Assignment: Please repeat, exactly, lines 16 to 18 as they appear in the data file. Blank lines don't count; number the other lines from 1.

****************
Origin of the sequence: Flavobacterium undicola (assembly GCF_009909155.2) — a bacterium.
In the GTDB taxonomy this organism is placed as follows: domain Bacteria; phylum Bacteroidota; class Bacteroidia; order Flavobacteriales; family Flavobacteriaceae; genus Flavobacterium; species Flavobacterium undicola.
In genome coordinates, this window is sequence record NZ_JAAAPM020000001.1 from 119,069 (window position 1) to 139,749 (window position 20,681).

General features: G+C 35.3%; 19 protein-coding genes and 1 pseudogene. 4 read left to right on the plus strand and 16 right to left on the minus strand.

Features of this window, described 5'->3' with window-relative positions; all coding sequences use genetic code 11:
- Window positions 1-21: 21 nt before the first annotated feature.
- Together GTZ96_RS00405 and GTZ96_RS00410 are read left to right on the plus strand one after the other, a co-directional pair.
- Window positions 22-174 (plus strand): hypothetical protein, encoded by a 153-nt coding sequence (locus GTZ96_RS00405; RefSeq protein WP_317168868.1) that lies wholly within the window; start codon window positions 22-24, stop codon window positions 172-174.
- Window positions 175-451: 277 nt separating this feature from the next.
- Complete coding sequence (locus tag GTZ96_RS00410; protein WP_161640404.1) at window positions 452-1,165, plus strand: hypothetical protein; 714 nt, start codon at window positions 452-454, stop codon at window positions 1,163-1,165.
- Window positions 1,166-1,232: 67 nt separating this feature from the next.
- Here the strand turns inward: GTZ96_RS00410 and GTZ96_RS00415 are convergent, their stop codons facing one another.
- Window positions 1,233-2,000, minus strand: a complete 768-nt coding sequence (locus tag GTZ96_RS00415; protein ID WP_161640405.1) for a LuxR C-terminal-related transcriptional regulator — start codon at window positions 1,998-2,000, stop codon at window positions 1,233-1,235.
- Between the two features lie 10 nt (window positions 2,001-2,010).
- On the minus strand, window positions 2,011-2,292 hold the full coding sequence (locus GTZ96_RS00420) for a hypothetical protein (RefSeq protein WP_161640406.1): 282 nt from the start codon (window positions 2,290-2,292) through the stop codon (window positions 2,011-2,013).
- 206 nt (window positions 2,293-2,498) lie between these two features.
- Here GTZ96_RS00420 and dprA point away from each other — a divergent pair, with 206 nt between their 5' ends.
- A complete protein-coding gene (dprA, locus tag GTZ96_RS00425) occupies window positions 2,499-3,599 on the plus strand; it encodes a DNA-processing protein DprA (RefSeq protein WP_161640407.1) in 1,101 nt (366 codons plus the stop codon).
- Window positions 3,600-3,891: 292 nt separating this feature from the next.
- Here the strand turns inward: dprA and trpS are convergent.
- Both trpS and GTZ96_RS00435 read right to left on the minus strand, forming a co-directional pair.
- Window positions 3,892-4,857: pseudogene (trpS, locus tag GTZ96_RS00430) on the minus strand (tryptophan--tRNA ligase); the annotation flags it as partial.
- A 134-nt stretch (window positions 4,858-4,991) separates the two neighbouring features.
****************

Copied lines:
- 206 nt (window positions 2,293-2,498) lie between these two features.
- Here GTZ96_RS00420 and dprA point away from each other — a divergent pair, with 206 nt between their 5' ends.
- A complete protein-coding gene (dprA, locus tag GTZ96_RS00425) occupies window positions 2,499-3,599 on the plus strand; it encodes a DNA-processing protein DprA (RefSeq protein WP_161640407.1) in 1,101 nt (366 codons plus the stop codon).